Am I a Good Candidate for a Continuous Glucose Monitor?
Are you interested in using a CGM? Find the answers to questions that pique your curiosity in our series, The Short Answer. Mary Vouyiouklis Kellis, MD, fields this one.
A CGM (continuous glucose monitor) is a small device that monitors your blood glucose levels 24/7. It allows you to view your blood glucose readings on your smartphone or receiver about every five minutes.
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A CGM is made up of a sensor, transmitter and wireless device or receiver. The sensor is inserted under the skin and can last from one week to three months until it needs to be changed, depending on the model you have. The CGM sends the glucose information to the receiver wirelessly. It can be worn on different areas of the body, typically working best on your arm or abdomen.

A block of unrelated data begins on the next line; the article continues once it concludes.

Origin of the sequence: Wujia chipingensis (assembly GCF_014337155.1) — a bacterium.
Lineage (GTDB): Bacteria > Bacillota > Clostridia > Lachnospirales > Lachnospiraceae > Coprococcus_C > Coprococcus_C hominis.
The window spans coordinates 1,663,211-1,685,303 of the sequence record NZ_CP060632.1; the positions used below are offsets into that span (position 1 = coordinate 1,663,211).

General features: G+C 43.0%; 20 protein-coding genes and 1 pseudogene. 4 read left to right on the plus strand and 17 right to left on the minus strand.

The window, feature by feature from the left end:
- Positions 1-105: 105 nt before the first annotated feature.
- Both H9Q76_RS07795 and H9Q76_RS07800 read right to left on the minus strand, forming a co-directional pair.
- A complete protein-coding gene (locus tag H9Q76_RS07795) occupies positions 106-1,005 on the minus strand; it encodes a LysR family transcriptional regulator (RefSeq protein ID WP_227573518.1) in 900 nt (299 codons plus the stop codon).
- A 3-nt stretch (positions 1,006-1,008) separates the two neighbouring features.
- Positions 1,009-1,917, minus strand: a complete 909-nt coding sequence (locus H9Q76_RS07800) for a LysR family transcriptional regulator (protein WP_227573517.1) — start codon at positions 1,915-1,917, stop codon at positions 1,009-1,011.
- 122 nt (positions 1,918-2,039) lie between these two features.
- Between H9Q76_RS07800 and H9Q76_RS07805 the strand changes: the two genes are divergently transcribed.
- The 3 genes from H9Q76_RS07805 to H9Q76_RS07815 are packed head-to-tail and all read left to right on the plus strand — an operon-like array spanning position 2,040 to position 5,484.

The device informs you in real time when your blood glucose is going low or high. It is especially helpful overnight when it can alarm and wake you when it senses your blood glucose dropping so you can avoid hypoglycemia and its associated risks. Studies have shown that CGMs have helped users to reduce their A1C. By being more aware of blood glucose changes in your body during the day, you can make dietary or insulin changes before meals and improve your overall blood glucose levels.
Ideal candidates for a CGM are people with type 1 or type 2 diabetes who take multiple injections a day and those who are on an insulin pump. Before using a CGM, you will want to check to see if your insurance plan covers it.
You need a prescription from a provider for a CGM. Insertion is usually easy with your doctor’s help and online tutorials available on how to insert them. Occasionally there can be skin irritation at the area of the sensor and infection is always a risk, but it is a very small risk.
— Endocrinologist Mary Vouyiouklis Kellis, MD